The Interpolator object is a level object which produces interpolated copies from its sub objects at photorealistic rendering. For example, you can model 1000 sample hairs and render them as 100 000 hairs.
It is much faster and easier to control the small sample object set as the real amount of hairs. Also, project file size does not grow too much. For many simple geometries, modeling requires much more RAM memory as the rendering. Therefore, the interpolator makes it possible to render much more complex objects.
An interpolation hierarchy example:
interpolalator nurbs curve 1 nurbs curve 2 ...
Interpolation happens between direct sub objects of the interpolator level. Therefore, an interpolator must have at least two sub objects to function. Interpolated sub objects should have identical geometrical structure. In the example above, each nurbs curve must have the same number of points.
The interpolator controls are:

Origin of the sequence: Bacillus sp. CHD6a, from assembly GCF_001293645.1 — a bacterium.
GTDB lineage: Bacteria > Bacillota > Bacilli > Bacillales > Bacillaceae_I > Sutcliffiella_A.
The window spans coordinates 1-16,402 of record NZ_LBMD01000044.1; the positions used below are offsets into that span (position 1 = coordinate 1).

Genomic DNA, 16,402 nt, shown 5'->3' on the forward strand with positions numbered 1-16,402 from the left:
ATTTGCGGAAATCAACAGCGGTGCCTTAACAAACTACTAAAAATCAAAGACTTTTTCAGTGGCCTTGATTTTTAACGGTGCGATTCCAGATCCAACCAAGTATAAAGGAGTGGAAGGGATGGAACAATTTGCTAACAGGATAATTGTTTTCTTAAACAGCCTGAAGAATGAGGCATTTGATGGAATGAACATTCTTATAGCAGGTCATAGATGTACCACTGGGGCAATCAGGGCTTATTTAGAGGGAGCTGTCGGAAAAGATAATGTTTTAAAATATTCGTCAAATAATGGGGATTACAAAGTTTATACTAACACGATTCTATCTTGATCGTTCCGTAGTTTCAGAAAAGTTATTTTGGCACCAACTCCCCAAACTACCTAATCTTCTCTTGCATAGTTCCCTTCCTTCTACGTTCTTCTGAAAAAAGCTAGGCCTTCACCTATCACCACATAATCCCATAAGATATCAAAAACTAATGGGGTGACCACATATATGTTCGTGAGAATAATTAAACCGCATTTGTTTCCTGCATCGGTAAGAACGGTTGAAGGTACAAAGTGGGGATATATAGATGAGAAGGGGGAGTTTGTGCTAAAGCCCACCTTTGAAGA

Bilinear - Selects bilinear interpolation over consecutive object quadruples. Linear interpolation places duplicates along a straight line between each object pair. Bilinear interpolation places the copies into a rectangular area defined by 4 objects. Therefore, bilinear interpolation method usually fills surfaces better than linear interpolation.
Min and Max Distance - Interpolation happens only when the objects are within the defined range. It does not make sense to interpolate hair between dog's tail and its ear, because the hairs would float in the air.
Random - Additional random variation for interpolated copies. The value defines a maximal random displacement in the current measuring unit. For example, a random value 0.1 displaces points so that each point moves to a random position that is not further than 10 cm away from the original location.